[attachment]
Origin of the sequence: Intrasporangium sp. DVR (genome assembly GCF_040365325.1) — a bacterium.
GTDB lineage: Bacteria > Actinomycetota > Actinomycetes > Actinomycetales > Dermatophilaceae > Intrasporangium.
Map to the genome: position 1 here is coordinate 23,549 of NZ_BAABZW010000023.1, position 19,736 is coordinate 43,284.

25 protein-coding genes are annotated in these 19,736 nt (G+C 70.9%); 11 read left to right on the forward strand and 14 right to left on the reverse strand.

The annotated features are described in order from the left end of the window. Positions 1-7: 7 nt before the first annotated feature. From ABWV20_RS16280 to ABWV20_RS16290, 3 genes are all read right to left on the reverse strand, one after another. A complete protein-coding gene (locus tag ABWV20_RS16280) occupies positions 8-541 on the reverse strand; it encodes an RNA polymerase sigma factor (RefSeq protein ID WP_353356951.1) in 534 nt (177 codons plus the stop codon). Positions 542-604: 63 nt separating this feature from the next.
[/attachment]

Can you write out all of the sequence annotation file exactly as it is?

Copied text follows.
Origin of the sequence: Intrasporangium sp. DVR (genome assembly GCF_040365325.1) — a bacterium.
GTDB lineage: Bacteria > Actinomycetota > Actinomycetes > Actinomycetales > Dermatophilaceae > Intrasporangium.
Map to the genome: position 1 here is coordinate 23,549 of NZ_BAABZW010000023.1, position 19,736 is coordinate 43,284.

25 protein-coding genes are annotated in these 19,736 nt (G+C 70.9%); 11 read left to right on the forward strand and 14 right to left on the reverse strand.

The annotated features are described in order from the left end of the window. Positions 1-7: 7 nt before the first annotated feature. From ABWV20_RS16280 to ABWV20_RS16290, 3 genes are all read right to left on the reverse strand, one after another. A complete protein-coding gene (locus tag ABWV20_RS16280) occupies positions 8-541 on the reverse strand; it encodes an RNA polymerase sigma factor (RefSeq protein ID WP_353356951.1) in 534 nt (177 codons plus the stop codon). Positions 542-604: 63 nt separating this feature from the next.